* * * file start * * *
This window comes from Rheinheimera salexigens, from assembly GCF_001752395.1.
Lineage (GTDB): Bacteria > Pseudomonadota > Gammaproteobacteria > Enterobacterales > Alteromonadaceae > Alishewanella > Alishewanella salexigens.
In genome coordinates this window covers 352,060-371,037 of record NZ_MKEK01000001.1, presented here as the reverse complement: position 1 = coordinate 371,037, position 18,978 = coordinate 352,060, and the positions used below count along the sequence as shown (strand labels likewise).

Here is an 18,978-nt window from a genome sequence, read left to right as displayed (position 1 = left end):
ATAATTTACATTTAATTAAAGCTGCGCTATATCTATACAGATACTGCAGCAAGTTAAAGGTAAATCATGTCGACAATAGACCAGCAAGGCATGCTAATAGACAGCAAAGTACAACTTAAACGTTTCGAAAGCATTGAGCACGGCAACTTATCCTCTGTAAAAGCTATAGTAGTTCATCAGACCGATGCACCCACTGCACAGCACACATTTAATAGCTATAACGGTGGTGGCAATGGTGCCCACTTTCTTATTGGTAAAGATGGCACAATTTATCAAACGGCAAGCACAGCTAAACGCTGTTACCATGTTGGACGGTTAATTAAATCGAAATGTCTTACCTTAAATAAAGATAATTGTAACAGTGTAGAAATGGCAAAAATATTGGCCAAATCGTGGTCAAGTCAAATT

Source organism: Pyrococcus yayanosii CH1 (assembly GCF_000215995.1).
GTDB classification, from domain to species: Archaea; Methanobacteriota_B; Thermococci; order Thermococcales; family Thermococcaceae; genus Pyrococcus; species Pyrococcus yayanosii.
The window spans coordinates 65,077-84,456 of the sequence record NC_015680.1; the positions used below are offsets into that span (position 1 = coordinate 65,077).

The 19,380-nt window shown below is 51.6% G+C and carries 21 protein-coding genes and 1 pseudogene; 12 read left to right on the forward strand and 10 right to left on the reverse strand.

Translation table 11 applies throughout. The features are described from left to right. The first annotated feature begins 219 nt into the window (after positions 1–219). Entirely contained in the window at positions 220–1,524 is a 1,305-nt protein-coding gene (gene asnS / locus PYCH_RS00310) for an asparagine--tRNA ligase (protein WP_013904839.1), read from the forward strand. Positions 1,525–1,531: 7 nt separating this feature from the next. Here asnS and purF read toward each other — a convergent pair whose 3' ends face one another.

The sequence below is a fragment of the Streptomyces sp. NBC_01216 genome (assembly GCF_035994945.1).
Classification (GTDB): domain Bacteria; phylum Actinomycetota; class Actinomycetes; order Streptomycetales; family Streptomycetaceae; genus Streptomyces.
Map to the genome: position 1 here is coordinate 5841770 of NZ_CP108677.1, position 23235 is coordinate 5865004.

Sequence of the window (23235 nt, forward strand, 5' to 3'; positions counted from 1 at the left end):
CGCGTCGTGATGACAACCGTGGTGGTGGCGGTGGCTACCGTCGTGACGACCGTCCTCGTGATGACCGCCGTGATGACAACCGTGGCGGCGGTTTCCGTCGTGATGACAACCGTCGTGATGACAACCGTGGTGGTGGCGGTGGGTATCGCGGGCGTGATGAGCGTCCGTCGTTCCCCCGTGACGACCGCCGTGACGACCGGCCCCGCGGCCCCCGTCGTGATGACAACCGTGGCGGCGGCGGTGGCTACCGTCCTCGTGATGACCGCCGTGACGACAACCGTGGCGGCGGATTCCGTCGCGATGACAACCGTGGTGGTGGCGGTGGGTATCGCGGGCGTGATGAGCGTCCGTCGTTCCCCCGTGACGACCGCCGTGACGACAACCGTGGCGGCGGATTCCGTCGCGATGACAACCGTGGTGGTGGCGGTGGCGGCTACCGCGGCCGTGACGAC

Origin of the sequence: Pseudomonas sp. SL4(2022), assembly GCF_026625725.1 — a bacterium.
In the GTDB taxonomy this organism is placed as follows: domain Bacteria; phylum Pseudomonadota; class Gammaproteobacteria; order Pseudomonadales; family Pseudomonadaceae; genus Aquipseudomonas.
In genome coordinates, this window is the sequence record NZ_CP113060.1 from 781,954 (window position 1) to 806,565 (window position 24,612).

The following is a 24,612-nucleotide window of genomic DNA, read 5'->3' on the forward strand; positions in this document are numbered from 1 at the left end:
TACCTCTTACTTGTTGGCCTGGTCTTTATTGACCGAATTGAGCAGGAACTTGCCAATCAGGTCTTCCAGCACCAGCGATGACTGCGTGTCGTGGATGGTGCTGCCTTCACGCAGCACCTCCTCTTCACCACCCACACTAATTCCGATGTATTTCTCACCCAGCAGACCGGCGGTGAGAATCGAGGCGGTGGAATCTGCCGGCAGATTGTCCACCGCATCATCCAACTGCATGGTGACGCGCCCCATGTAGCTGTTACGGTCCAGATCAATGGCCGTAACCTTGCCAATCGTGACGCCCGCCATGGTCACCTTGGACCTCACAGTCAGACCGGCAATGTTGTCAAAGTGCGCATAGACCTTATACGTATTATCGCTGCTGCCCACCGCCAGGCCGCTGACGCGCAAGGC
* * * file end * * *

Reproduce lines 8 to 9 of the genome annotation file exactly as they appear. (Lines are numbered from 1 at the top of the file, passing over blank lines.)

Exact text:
The window spans coordinates 65,077-84,456 of the sequence record NC_015680.1; the positions used below are offsets into that span (position 1 = coordinate 65,077).

The 19,380-nt window shown below is 51.6% G+C and carries 21 protein-coding genes and 1 pseudogene; 12 read left to right on the forward strand and 10 right to left on the reverse strand.